One day in 1957, a Warsaw-based artist accidentally knocked over an ink bottle with his elbow. Looking at the inkblot, he saw something in it – a shape. “I just add a nose and a pair of eyes, and this turns a stupid ink stain into a wise…” He didn’t even have time to finish his sentence before the recently drawn monkey jumped out of the illustration, shouting, “Long live me!”.
Tytus, Romek i A’Tomek: forever boy scouts
And long did he live. These are just the initial images of the comic strip series that turned into a series of comic books, becoming the longest published comic book series in Poland. Tytus, as the monkey came to be called (an actual name Titus, but also a wordplay on “you, ink” (In Polish, “ty” = “you” and “tusz” = “ink”), was befriended by a pair of boy scouts Romek and A’Tomek (Tom of atomic age) which gave him more human qualities.
Each volume of the story involved another attempt at humanizing the monkey – through scouting, attending school, finding a job, time-traveling to different countries, epochs, and fantasy lands, such as the “Nonsense Islands,” to the African origin of monkeys or to the prehistoric times of monkeys evolving into humans.
The artist who created the first blot (and most subsequent versions until his death in 2021, aged 98) was Henryk Jerzy Chmielewski. As a children’s artist, he called himself Papcio Chmiel, or Daddy Hops, as his surname in Polish is derived from the name for this beer-flavoring plant. Amusing with marvelous adventures and silly, satisfying puns that are still part of the Polish lexicon to this day, he turned out to have a second layer.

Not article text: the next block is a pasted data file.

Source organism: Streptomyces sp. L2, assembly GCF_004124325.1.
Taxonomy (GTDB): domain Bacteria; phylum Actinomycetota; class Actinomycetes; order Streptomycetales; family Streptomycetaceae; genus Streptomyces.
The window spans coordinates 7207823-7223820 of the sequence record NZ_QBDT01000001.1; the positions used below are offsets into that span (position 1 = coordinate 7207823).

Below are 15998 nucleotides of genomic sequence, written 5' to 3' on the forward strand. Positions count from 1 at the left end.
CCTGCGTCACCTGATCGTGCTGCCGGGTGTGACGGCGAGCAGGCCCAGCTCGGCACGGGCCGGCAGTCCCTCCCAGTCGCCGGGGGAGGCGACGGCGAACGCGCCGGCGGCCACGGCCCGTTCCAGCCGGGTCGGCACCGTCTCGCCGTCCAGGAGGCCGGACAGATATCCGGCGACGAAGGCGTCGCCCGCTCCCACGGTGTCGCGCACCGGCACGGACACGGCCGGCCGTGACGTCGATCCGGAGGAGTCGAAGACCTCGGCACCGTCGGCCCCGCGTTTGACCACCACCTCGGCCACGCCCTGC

Papcio Chmiel: illustrator and Warsaw Uprising Combatant
Born in 1923, Papcio Chmiel was 16 when the war broke out, and he fought in the Warsaw Uprising in 1944. When the communists took power after the war, membership in the “bourgeois” Armia Krajowa (Homeland Army) was prosecuted during Stalinism, and even later, it was not something to brag about. But Chmielewski served his time in the socialist army and then invented a new career – that of a graphic novel author.
The first Poles to be educated and “humanized” by Titus’s adventures are now in their sixties. And thanks to the renewed appreciation for iconic retro works, the series is still gaining new fans even today. But how much is all this buzz worth?
In early April 2022, Warsaw auction house Desa Unicum auctioned almost a hundred original artworks from several comic book classics, both Polish and foreign. And guess who the most expensive artist was at the auction? Five works by Papcio Chmiel from the “Tytus, Romek i A’Tomek” series sold for over EUR 30 thousand. He may have been not the most skilled Polish cartoonist, but a generation full of childhood memories put a high price tag on his art.